10. @12: Well, it’s not a popular opinion with me. No, there is no obligation on the part of the artist to give up any more of their life than they are comfortable doing. It has nothing to do with artistic temperament. It has everything to do with the fact that we don’t own Bill Watterson. Buying his books gives you the right and pleasure to read his books. That’s it. End of story.

  11. @ MrsBug #12:

    What would you ask at that press conference that wasn’t covered in any of Watterson’s books?

  12. There is no merchandising associated with Calvin and Hobbes: no movie franchise; no plush toys; no coffee mugs; no t-shirts (except a handful of illegal ones).

    There are also of course the numerous, ubiquitous “Calvin Peeing” decals which have been found on the rear windows of fine whips for years. An awesome, exhaustive collection of Calvin peeing (and Calvin-like pissors) stickers is found here: http://www.annoying.com/nightmares/obsessive/02/0001/gallery.html
    My favorite is Calvin in a sombrero peeing on “La Migra.”

    I like to think Watterson is a copyfighter and OK with the use of his character in this manner. I also wish Paul Fussell would comment on this phenomena.

  13. I just read the first chapter and am pleased with its tone, its stated intent, and the fact that I can already identify a bit with the author.

    Before anyone else starts chanting “Leave him alone!”, please read the first chapter. From my reading, I get the feeling that creation of this book did not pester Watterson or invade his privacy. Rather, it respectfully gave him an opportunity to give as much or as little information to the author as he deemed fit.

    The first chapter has an excerpt from the author’s conversation with Watterson’s longtime friend. The quotes provided seem to frame well Watterson’s argument against participation in any such book.

    So, yeah. Read the chapter and then post. Informed discussions are the bee’s knees.

  14. John Napsterista #15:

    I like to think Watterson is a copyfighter and OK with the use of his character in this manner.

    I believe you think wrong. In his anthologies Watterson has explicitly denounced the numerous unauthorized products based on his work, especially any sold for a profit (like the aforementioned “peeing” stickers).

    Also, @MrsBug: Apparently Watterson did give the public interview you wanted in 2005 when he answered 15 questions from readers. Sorry you were too late.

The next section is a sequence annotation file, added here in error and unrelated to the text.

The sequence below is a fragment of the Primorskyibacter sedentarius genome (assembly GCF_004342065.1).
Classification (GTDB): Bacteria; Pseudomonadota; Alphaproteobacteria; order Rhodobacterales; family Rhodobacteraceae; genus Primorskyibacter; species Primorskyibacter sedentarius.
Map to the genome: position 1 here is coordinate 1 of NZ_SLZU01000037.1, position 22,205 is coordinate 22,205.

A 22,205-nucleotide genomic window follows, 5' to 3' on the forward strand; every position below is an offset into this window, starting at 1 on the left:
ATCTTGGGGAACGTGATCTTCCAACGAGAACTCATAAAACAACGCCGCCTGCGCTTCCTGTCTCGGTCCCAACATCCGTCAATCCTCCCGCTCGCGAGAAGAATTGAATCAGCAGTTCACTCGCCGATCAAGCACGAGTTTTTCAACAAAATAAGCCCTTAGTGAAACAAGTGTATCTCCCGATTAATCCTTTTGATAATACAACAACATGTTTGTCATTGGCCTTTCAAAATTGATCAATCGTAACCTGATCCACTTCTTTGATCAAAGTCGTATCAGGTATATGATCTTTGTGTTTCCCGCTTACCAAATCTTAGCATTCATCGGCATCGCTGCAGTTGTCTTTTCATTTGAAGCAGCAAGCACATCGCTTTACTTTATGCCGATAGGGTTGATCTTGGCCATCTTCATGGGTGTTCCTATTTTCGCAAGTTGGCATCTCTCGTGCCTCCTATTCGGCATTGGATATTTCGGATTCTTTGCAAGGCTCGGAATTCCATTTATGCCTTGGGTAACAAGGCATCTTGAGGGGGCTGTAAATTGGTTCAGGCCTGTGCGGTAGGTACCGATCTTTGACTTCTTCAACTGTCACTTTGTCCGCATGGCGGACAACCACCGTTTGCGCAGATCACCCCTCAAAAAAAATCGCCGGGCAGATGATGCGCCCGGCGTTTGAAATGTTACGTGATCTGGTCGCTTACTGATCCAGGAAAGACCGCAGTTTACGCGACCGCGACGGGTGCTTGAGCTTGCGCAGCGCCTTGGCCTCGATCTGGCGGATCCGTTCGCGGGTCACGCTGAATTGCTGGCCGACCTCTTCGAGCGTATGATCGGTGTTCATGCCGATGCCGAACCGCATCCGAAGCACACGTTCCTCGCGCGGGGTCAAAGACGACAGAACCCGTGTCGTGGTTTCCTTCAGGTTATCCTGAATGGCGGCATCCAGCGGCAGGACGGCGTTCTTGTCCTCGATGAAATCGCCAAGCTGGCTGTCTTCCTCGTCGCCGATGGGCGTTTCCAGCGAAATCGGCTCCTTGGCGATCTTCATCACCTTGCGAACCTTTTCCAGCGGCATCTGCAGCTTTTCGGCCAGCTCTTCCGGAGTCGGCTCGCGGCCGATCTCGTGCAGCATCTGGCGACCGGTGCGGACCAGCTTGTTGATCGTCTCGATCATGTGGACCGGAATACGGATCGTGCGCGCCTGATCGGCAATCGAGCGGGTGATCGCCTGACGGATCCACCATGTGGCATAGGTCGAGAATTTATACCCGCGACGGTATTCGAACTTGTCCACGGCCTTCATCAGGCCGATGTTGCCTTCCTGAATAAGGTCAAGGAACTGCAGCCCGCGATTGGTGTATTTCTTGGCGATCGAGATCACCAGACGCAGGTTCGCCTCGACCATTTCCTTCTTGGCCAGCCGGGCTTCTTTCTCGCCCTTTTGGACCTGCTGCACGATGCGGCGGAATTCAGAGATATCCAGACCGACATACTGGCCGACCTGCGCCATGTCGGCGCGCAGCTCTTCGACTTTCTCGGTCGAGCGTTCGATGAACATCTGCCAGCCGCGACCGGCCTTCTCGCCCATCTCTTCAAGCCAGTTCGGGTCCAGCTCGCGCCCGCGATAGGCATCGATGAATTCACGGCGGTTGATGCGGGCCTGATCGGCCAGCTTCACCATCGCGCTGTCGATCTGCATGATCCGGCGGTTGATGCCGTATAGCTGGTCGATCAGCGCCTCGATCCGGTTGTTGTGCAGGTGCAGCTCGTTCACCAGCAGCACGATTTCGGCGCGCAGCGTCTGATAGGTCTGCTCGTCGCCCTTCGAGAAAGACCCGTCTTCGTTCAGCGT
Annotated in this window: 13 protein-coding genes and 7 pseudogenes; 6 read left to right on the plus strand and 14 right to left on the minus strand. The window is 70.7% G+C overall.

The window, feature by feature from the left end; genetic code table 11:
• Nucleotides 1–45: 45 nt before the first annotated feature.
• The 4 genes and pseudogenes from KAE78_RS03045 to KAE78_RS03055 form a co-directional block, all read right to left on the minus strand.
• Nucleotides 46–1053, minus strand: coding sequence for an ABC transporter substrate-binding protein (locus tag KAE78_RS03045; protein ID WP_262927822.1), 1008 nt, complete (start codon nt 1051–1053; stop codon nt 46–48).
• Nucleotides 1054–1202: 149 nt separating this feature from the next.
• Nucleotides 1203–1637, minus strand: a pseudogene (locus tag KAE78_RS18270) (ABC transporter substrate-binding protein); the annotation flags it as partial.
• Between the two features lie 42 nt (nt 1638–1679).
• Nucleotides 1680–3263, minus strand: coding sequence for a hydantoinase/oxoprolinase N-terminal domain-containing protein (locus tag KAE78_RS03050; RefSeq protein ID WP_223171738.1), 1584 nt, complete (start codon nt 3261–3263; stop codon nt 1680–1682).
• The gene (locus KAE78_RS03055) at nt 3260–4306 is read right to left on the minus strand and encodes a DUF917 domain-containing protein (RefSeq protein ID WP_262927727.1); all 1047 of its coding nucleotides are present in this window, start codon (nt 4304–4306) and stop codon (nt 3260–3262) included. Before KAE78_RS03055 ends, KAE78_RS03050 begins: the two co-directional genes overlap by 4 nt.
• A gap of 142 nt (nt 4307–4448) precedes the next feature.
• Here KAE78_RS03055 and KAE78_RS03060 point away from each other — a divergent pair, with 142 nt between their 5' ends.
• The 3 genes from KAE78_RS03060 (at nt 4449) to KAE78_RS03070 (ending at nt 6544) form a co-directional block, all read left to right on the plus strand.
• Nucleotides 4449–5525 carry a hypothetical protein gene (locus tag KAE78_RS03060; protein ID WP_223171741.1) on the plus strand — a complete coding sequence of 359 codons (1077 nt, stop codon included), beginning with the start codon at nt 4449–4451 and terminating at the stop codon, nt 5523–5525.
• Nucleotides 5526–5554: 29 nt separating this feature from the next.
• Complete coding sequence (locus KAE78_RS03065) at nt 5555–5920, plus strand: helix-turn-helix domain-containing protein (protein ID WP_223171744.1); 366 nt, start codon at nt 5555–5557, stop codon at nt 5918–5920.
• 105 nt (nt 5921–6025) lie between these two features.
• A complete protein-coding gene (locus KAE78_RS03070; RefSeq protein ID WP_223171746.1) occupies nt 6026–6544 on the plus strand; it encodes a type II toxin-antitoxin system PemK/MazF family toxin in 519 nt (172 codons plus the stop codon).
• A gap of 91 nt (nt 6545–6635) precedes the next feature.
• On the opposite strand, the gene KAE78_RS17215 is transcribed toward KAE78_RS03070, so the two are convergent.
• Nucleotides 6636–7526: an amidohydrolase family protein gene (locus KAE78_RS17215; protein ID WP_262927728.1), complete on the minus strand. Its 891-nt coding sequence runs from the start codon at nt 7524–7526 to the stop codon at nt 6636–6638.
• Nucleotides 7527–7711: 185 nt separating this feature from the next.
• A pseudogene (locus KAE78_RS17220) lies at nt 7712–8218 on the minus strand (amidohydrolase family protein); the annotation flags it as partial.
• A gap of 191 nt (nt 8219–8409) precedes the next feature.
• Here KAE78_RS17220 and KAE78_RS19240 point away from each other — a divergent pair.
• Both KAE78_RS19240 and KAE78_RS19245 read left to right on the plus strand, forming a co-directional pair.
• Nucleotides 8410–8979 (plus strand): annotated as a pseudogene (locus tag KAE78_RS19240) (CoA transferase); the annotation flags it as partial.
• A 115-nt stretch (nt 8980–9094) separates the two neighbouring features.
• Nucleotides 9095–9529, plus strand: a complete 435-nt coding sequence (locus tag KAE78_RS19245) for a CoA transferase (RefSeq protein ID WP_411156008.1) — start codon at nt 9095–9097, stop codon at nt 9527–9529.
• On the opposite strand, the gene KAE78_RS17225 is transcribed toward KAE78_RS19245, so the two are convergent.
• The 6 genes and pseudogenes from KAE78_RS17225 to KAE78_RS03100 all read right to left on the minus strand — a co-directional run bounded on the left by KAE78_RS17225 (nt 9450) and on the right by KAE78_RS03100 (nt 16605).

15. I grew up, and still live in, a wee village, and I grew up reading Calvina and Hobbes, and The Far Side. These are the first books I remember, and they are the finest literature I have known. I would still love a little red cart, so that I could hurl down hills and through forests. I also harbour a deep wish to have been brought up in some quiet little town in the Mid-West, where the snow was deep, the summers were long, and the girls were slimy.

  16. Bill Watterson and Gary Larson set the bar so high, I basically stopped reading the comics page after their strips ended. I used to read them every morning at breakfast.

    (For that matter, I can’t remember the last time I read a physical newspaper…)

  17. A few Calvin & Hobbes strips have stuck with me through the years like koans with bits of deep wisdom attached. So I like to think I -do- know Watterson already, based on the work he chose to share. I think there was enough insight into the author’s character there to tell me what wanted me to know anyway.

    Whether he is a reclusive guy or just an aspect of some other artist’s personality, I say give them their desired space and just be thankful for what we got.

  18. A few Calvin & Hobbes strips have stuck with me through the years like koans with bits of deep wisdom attached. So I like to think I -do- know Watterson already, based on the work he chose to share. I think there was enough insight into the author’s character there to tell me what wanted me to know anyway.

    Whether he is a reclusive guy or just an aspect of some other artist’s personality, I say give them their desired space and just be thankful for what we got.

  19. #12: If you draw a comic for 10 years and it is universally beloved and you’ve made some cash money out of that love, I think there is an obligation on the part of the author to at least be respectful of his fans.

    Giving us ten years of joy through those wonderful comic strips wasn’t enough?

  20. I finally figured out that Calvin’s mother is a highly respected poet; that’s what she’s always working on, a poem. It goes unmentioned because she is an intensely private artist.

  21. I just read the first chapter and it was great. I agree with #16 on the tone, but even if I didn’t I would still read the rest of this book. I disagree that people should not write about him because he was reclusive.

    He was/is talented. He and especially his work need to be written about and discussed. We don’t want the talented people lost to history.

  22. It’s too bad that Watterson hasn’t wanted to do any more public work. The world certainly could use more people with his kind of ethics and integrity… though I suppose I would also want everyone to bugger off after being in the public eye for 10 minutes, much less 10 years.

  23. Didn’t family guy “animate” a few seconds of Calvin a few episodes back? It probably took 3 weeks to coax poor Bill out of his bedroom to come downstairs to breakfast.

  24. Watterson is, of course, under no obligation to do anything “for the fans” and owes them nothing.

    Likewise – for everyone who seems to think Martell shouldn’t write this book because Watterson is a private kind of guy, that logic is as absurd as the idea that Watterson owes anyone anything.

    The strip was written for public consumption, so it, and the artist, merits analysis by whomever chooses to do so.

    Neither party “owes” anything to the other, in any way.

  25. I wonder to what extent he bothered Watterson himself… I mean, he may be “reclusive,” but he’s not hard to find… Chgrain Falls, Ohio has a population of less than 5,000…

  26. I love C&H, for all the reasons everyone else has listed.

    Watterson gave us some fantastic, endearing characters, and for most of us all we had to do was buy a newspaper to read them.

    If the man wants his privacy, which should give it to him. Boycott the book.

  27. NEW FANS—My children (born 1999. 2000 and 2003) LOVE, LOVE, LOVE Calvin and Hobbes! On a recent 6 hour car trip, they requested the books, the library system obliged and they laughed and passed them around for the whole trip. Even the 6year old is cutting his reading teeth on dear Calvin and Hobbes. THANKS! Classics transcend beyond generations! Mr. Waterson’s are just that.